23.11.2020 MEDIA RELEASE – Traditional Owner Collaboration Key To Museum of Underwater Art
Traditional Owner Collaboration Key To Museum of Underwater Art
Media Release- Monday 23rd November 2020
The Museum of Underwater Art’s (MOUA) commitment to First Nations People continues, with the MOUA Board welcoming the appointment of Traditional Owner Vicki Saylor as a Director.
MOUA Deputy Chair Dr. Adam Smith said Ms Saylor’s appointment coincides with the engagement of two Indigenous trainees who have recently completed their Open Water Dive Certificate as part of a program supported by MOUA.
“From its inception, the MOUA has had a core focus on reef conservation, the environment, our science and arts communities, along with Indigenous story telling and honouring our First Nations people,” Dr Smith said.
“The MOUA Board is thrilled that Ms Saylor accepted the appointment and she will replace Duane Fraser who stepped down following a move interstate. The MOUA Board thanks Duane for his energy, knowledge and efforts.
“Ms Saylor brings with her knowledge, skills and passion and we look forward to working closely with her to bring Stage Two (Palm Island) and Stage Three (Magnetic Island) of the MOUA to life.”
Ms Saylor is a proud Traditional Owner and says she is excited about what the future of the MOUA holds.
“I’m passionate about this wonderful opportunity to participate in a project that will have an impact on the land and oceans that we are caretakers of for generations to come. It is vitally important that traditional protocols, practices and traditions are upheld and protected and I look forward to playing a role in ensuring that happens,” Ms Saylor said.
“The MOUA provides a real opportunity for our culture to be shared, celebrated and valued in a way that generations, both before and after us, can be proud of.”
26-year-old Genami Geia and 22-year-old Jessica Courtney have recently taken on traineeships with Reef Ecologic, supported by the MOUA.
They’ve just returned from four days at the Orpheus Island Research Station on a ‘ Reef Restoration and Leadership’ course delivered by Reef Ecologic and James Cook University.
“It’s been a steep learning curve being able to learn so much about reef conservation, finish our Open Water Dive Certificate and have these awesome experiences,” Mr Geia said.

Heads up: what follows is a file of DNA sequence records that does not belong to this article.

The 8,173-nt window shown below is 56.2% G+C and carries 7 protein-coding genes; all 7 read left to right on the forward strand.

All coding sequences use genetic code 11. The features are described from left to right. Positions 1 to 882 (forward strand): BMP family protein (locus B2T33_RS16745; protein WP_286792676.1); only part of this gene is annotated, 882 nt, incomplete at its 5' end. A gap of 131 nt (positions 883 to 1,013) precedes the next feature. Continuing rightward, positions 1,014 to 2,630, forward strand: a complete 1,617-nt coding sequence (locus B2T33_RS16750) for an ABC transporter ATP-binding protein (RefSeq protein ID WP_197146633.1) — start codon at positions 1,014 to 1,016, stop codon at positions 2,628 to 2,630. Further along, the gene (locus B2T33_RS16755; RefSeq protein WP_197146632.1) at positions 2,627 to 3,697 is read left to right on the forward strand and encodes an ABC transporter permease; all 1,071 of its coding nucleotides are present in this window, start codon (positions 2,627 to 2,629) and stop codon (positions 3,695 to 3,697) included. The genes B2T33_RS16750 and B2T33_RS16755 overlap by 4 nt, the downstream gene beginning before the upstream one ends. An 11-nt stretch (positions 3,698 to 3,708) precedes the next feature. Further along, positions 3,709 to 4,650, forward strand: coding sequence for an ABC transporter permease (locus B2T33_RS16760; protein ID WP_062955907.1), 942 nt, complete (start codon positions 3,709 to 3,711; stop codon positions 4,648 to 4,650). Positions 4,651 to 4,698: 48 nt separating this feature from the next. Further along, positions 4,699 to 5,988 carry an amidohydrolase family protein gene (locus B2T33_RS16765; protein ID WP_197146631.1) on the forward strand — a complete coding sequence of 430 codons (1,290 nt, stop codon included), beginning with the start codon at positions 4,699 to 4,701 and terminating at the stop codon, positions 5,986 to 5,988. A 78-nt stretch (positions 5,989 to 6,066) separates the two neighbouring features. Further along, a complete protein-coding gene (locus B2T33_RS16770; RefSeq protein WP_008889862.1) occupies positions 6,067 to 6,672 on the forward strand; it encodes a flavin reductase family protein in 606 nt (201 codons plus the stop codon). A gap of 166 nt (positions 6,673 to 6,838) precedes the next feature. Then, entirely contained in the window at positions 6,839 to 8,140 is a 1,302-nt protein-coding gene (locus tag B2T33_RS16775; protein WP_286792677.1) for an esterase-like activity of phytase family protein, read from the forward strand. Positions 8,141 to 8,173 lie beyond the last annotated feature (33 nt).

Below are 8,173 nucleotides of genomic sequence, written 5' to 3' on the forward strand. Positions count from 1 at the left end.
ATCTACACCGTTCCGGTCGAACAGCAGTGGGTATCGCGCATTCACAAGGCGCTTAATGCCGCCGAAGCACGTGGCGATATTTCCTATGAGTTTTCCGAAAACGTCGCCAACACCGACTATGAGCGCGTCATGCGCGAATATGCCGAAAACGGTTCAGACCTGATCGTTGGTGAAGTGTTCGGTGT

“I’ve been out to the Coral Greenhouse at John Brewer Reef three times now and it’s amazing to see the difference that a few weeks made. The first time we went out there was a bit of marine life, but the second time there was heaps, even a Wobbegong Shark inside the Greenhouse.
“I come from Palm Island and there’s a lot of reef in close to Palm and the Great Barrier Reef just outside. So, I want to learn more about how to protect and look after the reef. It’s one of the biggest things we have over there, so having that understanding and being able to share it is a powerful thing.”
Ms Courtney studied the Aboriginal Torres Strait Islanders Marine Science program at school and said her love and interest in making it a career has grown from there.
“I think it’s very important to get more Indigenous people involved in the care and management of the land and sea. First Nations peoples have been doing it for thousands of years, but I think it’s very important that we have more leading roles,” Ms. Courtney said.
“More leading indigenous people back out there doing what we used to do thousands of years ago can only benefit all of us. It’s important to engage the younger generation who are the emerging leaders as it’s pretty much up to us and how we deal with reef conservation now can create a better future for everyone.”
Community consultation and engagements is continuing for Stages Two and Three of the MOUA.
Stage Two of the MOUA has been made possible through Australian Government funding, while Stage Three of the MOUA has been made possible through Queensland Government funding.
More information on the MOUA can be found at www.moua.com.au
Media Contact: Tessa Grimes, 0499 535 918 or [email protected]